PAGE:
When you ask progressives to choose the lesser of two evils this is the mental tally we do. When you’re surprised by our tepid response to the election and call our criticisms of Biden irresponsible, now maybe you understand. Or maybe you don’t. But at least you know.
A clear conscience vote for Biden?
Now here’s why you should be both vocal in your criticism of Biden and go right ahead and vote for him come November.
Because we already lost the election. A long time ago. We lost the election when none of our demands from prior years even made it onto the ballot. I love Cornel West and he still has my vote because I live in Blue York. But his candidacy is a true protest and his campaign is muddled and directionless. If RFK’s vaccine stance doesn’t bother you as a liberal then his full throated promotion of free market libertarian ideals should. Or his rabid defense of Israel despite social media nods to known white supremacist code language. Or how he claimed he never said COVID-19 was genetically engineered to spare Ashkenazi Jews and Chinese people even after a recording of him saying exactly that was released. Seriously, fuck this guy.
And Jill Stein? I mean, stop.
The election is a single day. Our activism has to be 24/7/365. Pulling the lever for Biden is just an acknowledgement that we failed to make our demands heard or make demonstrable change in a system designed by and in favor of corporate oligarchs. Progressives are back to the drawing board. It is what it is. And voting for Biden is the ‘lesser of two evils’ vote, by the way. There’s no reason to call it anything else.
In Show Notes and on a couple of episodes I’ve referenced the debate between Krystal Ball and Kyle Kulinski and Briahna Joy Gray so hopefully you’ve had a chance to check it out if this is a debate you care about or are tortured over having to make this decision come November. I’ve said many times that I thought Krystal and Kyle were well reasoned and rational in their defense of Biden over Trump but that it’s almost like they couldn’t see past their privilege to understand what Briahna was actually saying. It’s a privilege that I personally enjoy, by the way. And that’s as a white American in a safely blue state.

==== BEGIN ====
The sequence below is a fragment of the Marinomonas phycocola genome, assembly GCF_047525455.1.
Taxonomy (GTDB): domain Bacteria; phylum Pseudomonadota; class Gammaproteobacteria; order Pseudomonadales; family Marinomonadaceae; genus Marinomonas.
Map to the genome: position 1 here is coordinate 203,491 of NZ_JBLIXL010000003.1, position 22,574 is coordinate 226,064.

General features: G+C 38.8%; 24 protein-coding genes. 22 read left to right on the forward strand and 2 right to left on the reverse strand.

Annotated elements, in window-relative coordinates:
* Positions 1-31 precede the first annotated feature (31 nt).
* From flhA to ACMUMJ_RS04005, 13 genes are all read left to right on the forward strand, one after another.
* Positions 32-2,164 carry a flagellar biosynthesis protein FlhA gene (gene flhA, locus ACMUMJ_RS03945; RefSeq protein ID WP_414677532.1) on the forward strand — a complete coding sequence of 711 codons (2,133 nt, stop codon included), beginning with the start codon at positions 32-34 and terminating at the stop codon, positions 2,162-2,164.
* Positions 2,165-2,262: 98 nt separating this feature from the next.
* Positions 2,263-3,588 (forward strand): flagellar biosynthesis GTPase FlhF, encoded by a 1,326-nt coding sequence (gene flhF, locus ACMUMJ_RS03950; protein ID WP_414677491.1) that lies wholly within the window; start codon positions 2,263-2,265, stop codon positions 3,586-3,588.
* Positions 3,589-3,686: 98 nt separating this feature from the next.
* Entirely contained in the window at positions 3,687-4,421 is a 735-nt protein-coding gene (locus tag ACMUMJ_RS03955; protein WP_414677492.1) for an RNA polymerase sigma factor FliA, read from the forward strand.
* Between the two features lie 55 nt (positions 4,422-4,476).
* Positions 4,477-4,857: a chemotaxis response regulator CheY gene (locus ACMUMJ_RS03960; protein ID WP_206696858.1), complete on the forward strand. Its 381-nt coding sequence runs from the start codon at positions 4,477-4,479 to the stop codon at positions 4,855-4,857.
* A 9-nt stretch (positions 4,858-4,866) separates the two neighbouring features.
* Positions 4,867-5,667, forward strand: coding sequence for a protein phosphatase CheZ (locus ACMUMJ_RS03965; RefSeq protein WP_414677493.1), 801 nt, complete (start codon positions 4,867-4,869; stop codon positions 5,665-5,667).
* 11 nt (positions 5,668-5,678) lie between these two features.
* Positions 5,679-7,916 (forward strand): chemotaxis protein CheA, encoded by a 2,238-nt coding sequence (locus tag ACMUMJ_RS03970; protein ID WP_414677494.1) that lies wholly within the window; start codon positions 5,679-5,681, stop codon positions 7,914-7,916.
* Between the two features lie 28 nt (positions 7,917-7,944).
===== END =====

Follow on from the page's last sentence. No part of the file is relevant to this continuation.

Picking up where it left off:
Without rehashing it yet again, the upshot of Briahna’s argument was that Biden may have prevented the utter collapse of democratic principles and norms but he broke almost all of the promises that were made to Black and Brown communities and the working poor in this country. That there was no material difference between the Trump years and the Biden years to most people on the ground, every day. If we continue to fall for the ‘lesser of two evils’ gag then eventually everything will just be evil. At what point do we draw the line? It’s a mild form of accelerationist theory but a sentiment we have to listen to closely. Because what you’re hearing is an absence of hope. And hope is what brings people out and gets them to vote.
They have to see themselves on the ballot.
So what’s the point of shouting at the rain? Nathan Robinson made an excellent point in conversation with Ben Burgis recently. The idea among liberals and the democratic establishment is that criticizing Biden serves to bolster Trump. Nonsense. If anything, we need to get louder at this moment. These are warning shots and wake up calls. If riots are the language of the unheard then let our protests and criticisms serve as policy beacons.
Expressing our displeasure at the administration by threatening to pull our support or to simply sit out the election is exactly the way you accomplish change. Remember, voting is one moment on one day of the year. You want our support, Joe? No problem. We’ll make it super easy.